It was not until 11 years into her life that Mandi Buckle could sleep in on the weekend.
Saturday mornings during the school year, or any time of the year for that matter, are sacred.
It’s the first the day of the week when there isn’t a bus to catch or a class to get to and students don’t have to plead with their parents for five more minutes of shut-eye. Plus, if you are like I was as a child, it is prime cartoon-watching time.
However, Buckle’s Saturday mornings were always interrupted by the schedule she needed to keep being a Type 1 diabetic. It started when she was two years old.
It was a steady schedule of waking up at 7:30 a.m. to take a needle for insulin, eat breakfast and then probably go back to bed. That had to be hard.
When she turned 11, that schedule got a shakeup.
Buckle received an insulin pump that helped regulate her insulin injections even better. She had to go to Gander to get it and it is believed to be the first one in Corner Brook.
Her new device taking the place of a needle, Buckle quickly re-acquired the time to sleep in on a weekend.
More to that, it was the first time she felt like a normal kid. Up to that point, she was a little bit self-conscious about taking her needle at school.
Now, she could discreetly take her insulin without people seeing and have some birthday cake at a friend’s party.
“There was so much more freedom with (the pump),“ she said. “Everybody thought it was just this new gadget. I felt really good about it then.”
Being a diabetic since she was a toddler, she quickly got over any fear she had of needles.
Buckle’s mother will say her daughter was administrating her own needles as early as five years old. Her fingers are calloused from having to prick them in order to check her sugar levels.
Eventually, she joined the swim club — another step into normalcy — and continued to learn tricks about managing her sugars and staying on the path. Later in life, Buckle started rowing.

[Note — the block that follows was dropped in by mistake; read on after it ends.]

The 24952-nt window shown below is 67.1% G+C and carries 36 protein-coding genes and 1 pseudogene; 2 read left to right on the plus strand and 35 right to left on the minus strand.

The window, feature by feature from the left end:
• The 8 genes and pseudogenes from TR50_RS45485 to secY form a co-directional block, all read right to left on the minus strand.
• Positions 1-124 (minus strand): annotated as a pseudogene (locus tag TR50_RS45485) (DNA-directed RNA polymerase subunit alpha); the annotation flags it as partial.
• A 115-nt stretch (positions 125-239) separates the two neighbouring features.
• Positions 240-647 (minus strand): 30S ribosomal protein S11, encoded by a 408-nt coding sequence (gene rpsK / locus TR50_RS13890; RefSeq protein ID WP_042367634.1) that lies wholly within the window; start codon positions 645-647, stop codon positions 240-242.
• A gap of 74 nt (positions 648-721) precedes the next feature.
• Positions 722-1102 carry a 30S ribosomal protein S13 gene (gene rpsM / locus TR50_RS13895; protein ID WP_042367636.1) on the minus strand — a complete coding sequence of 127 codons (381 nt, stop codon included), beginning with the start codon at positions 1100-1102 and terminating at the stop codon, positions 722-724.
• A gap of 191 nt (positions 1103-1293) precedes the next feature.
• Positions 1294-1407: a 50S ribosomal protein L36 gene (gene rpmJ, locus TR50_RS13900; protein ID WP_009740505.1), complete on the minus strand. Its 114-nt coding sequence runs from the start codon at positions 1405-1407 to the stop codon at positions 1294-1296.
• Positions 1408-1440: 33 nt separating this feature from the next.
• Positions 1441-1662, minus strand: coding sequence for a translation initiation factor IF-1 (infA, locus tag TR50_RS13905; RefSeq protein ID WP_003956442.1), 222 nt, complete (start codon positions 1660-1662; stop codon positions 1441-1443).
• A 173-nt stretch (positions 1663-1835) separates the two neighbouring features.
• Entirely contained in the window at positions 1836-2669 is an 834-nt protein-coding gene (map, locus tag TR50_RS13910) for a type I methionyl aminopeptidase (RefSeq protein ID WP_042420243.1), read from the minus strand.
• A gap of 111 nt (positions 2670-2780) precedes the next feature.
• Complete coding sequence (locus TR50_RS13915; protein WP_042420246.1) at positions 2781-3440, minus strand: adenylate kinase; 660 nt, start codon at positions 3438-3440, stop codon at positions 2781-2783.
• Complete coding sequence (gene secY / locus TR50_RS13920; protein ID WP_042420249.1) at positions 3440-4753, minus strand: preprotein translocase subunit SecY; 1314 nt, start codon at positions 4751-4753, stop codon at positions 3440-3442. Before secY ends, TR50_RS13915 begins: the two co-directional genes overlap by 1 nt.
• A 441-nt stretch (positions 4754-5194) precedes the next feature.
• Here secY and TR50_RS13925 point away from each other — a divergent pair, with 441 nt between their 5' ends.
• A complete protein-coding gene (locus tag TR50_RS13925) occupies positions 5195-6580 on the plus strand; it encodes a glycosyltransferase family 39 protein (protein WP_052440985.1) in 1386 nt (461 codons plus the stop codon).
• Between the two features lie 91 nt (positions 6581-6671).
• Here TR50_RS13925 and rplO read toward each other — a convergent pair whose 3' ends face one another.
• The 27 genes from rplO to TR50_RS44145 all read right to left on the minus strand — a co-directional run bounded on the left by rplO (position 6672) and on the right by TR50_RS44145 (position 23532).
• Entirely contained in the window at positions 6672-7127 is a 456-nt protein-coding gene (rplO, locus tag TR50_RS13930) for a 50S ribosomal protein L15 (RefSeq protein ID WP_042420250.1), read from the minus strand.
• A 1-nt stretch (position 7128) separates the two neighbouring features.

Growing up with Type 1 diabetes, Buckle doesn’t remember having any heroes in pop culture that she could look up to and say, “Hey, look where they are and they have diabetes.”
She remembers going to a diabetes camp as a young girl. At the camp, the counsellors and the campers were all diabetics. It gave Buckle a sense of belonging and allowed her to fit in.
It helped her forge relationships with people who may be going through the same things as her.
However, that’s changed in recent years as more and more recognizable people are lending their name to helping come up with a cure.
National Hockey League player Max Domi is the national spokesman for the Juvenile Diabetes Research Foundation and was diagnosed with Type 1 diabetes when he was 12. He became a first-round draft pick.
National Football League quarterback Jay Cutler wasn’t diagnosed with Type 1 until he was 24 years and has had a successful 12-year professional career. There are countless other stories of athletes and others persevering.
Now, Buckle is looking to become one of those role models for young people who are growing up with or have just been diagnosed with the disease.
“I love talking about it and educating people,” she said.
It's why Buckle is so passionate about the upcoming 2018 Sun Life Walk to Cure Diabetes for Juvenile Diabetes Research Foundation on Sept. 23 at Margaret Bowater Park in Corner Brook.
It will be the first time such a walk will be held in Corner Brook. That's pretty cool.
It is an event designed to raise money in hopes of moving along Type 1 diabetes research a little bit faster.